Those stories we have all over the world were born as a way to transfer knowledge, because, how could you tell your daughter that she couldn’t go to the forest because it’s dangerous? And the answer they came up with were stories as well as games such as hide and seek.

Hide and seek is a way to teach the children how to hide and protect themselves of the dangers around them.

By using a game to teach it they could get rid of the fear and make it more enjoyable and easy to learn. This way whenever they were running to hide they could take it as the game they practiced and move aptly.

If you think about it, most of the games are actually quite morbid, they are way to teach us about danger and death, but as time went on we forgot what was behind them, and now they are just games.

Adam:With anthropology we can rediscover that which has been lost.

My interest for it came was born as a mix of two things. As I grew I felt a sense of emptiness, I was lacking something, something wasn’t okay. And I found that it was exactly that, not understanding where things come from or why we do them.

What I needed was to understand the human being.

Why are there things we consider important? Why do we get close to people similar to us? Why do the different cultures exist? Why are traditions important?

As you study anthropology you get a sense of nostalgia, you notice that there are things we have lost and that if we still had them we would be in a better place. But when I think about it, I wouldn’t want to live in a time where I had to be careful with each step I took.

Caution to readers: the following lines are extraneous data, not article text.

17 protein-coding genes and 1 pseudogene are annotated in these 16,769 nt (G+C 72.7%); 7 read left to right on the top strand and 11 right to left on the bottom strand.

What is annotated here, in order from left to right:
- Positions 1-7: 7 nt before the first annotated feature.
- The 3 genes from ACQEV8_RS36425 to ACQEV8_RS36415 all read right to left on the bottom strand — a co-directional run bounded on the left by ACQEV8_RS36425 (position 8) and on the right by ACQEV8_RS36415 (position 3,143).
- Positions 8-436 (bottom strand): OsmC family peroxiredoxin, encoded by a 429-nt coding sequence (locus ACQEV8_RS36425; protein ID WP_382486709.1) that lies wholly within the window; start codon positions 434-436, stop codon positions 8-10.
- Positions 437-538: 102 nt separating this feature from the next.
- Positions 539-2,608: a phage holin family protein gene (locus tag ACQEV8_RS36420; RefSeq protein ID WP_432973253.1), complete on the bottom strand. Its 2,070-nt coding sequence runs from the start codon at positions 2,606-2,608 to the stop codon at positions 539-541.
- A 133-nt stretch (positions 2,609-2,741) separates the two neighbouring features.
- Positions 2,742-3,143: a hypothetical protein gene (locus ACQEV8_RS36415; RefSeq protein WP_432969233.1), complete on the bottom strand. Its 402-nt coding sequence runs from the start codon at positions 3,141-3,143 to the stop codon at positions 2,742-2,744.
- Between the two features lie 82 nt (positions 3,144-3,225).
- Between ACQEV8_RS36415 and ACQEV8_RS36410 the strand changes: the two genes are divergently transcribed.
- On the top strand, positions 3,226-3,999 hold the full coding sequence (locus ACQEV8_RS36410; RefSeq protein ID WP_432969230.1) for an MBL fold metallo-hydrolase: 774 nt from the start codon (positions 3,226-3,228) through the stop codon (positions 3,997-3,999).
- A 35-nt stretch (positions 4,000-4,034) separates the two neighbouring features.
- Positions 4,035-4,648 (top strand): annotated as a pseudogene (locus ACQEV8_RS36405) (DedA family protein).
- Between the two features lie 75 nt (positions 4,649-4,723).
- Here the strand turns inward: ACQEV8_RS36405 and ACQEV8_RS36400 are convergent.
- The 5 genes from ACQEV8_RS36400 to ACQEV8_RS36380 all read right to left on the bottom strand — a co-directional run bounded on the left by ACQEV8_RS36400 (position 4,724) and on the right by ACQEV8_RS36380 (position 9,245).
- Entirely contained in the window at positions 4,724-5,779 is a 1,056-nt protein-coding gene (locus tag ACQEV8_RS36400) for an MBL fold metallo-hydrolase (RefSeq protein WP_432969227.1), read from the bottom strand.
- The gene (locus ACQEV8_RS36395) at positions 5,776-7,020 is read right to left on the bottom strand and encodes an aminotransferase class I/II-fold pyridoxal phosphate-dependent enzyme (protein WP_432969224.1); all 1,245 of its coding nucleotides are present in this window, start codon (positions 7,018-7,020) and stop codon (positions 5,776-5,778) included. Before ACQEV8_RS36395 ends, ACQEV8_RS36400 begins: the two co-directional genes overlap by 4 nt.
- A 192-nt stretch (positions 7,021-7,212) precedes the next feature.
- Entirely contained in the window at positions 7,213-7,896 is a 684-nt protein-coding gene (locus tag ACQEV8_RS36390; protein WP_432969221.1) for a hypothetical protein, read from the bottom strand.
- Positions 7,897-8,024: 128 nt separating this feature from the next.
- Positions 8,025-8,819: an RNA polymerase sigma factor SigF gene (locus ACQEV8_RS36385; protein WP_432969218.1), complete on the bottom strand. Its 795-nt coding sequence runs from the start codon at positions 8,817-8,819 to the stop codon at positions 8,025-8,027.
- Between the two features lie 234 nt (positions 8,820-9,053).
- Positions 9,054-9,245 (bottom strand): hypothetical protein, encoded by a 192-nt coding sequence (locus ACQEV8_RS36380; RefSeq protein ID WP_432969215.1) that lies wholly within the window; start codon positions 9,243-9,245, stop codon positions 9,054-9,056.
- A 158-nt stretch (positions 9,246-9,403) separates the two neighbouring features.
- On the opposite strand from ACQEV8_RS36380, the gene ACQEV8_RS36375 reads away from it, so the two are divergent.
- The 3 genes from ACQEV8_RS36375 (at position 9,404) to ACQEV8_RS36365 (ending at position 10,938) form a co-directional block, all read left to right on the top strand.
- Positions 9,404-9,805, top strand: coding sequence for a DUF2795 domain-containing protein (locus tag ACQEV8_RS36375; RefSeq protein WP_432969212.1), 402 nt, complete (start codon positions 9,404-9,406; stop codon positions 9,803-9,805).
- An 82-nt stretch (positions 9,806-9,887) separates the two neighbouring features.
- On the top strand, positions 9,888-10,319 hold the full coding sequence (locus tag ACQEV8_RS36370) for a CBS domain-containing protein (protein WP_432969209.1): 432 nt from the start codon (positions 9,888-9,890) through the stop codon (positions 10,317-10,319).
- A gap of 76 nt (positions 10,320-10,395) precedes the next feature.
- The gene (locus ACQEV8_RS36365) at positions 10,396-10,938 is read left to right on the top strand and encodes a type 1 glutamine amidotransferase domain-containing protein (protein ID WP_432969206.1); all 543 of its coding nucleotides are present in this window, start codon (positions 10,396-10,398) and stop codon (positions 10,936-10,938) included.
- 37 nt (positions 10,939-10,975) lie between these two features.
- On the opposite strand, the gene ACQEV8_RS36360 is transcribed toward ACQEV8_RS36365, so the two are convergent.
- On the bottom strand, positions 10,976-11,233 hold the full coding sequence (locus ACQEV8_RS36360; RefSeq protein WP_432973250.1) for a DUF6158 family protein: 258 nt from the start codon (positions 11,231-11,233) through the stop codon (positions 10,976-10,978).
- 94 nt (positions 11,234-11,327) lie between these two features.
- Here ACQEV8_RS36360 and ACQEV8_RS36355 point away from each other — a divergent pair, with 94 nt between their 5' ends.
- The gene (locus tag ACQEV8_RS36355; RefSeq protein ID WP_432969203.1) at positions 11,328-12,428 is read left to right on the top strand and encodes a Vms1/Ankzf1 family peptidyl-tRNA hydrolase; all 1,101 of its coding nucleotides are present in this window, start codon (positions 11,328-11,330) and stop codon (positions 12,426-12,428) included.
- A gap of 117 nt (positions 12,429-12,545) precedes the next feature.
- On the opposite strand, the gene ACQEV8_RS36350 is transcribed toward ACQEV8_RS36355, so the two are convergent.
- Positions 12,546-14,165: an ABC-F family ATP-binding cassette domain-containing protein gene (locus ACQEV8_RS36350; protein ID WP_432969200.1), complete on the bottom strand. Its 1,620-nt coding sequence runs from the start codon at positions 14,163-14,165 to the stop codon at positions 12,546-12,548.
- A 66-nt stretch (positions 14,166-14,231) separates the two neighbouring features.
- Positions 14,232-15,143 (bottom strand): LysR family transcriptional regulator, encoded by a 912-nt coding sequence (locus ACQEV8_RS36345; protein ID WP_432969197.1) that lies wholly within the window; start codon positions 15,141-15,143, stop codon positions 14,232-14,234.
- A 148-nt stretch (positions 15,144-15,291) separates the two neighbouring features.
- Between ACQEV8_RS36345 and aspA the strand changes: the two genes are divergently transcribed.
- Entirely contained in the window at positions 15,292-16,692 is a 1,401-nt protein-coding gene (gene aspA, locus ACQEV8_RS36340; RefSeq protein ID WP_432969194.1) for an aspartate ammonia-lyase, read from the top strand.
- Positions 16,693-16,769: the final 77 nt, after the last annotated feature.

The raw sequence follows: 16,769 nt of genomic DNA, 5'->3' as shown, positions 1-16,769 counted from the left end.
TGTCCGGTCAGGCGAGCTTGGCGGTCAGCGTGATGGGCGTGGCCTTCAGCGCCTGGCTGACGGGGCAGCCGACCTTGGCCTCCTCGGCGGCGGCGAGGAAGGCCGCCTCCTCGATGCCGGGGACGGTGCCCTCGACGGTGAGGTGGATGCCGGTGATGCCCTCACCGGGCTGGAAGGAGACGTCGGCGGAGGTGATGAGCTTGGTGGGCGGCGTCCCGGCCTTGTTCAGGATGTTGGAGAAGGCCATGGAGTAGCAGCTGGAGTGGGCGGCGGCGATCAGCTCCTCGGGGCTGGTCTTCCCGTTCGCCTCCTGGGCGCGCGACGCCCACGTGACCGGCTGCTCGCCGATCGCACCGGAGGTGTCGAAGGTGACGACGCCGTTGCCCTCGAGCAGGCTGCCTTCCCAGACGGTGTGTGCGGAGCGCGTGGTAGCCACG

Adam: Was there any story that surprised you?

Before starting with that we have to be clear on one thing. There is no way to be 100% sure of the real meaning of a story. There are vacuums in history where many traditions were lost and trying to recreate that knowledge is hard. You have to try to get to the original meaning and to do it you look at your culture and cultures close to it where they kept their traditions, and even then there is no way to be sure because may things were transmitted orally and that keeps no records.

So what I am about to tell you is quite likely true but there is no 100% assurance of it, and that is one of the problems with humanities.

Red Riding Hood

Photo by Šárka Jonášová on Unsplash

The story changes a little from one culture to another, but it is always a little girl that goes to a forest, gets eaten and is then saved.

The base of this story is reincarnation. All cultures of olden times, before cristianization of Europe and Africa (around 2000 years ago), believed in reincarnation. Everything was on this earth, there was no Heaven nor Hell.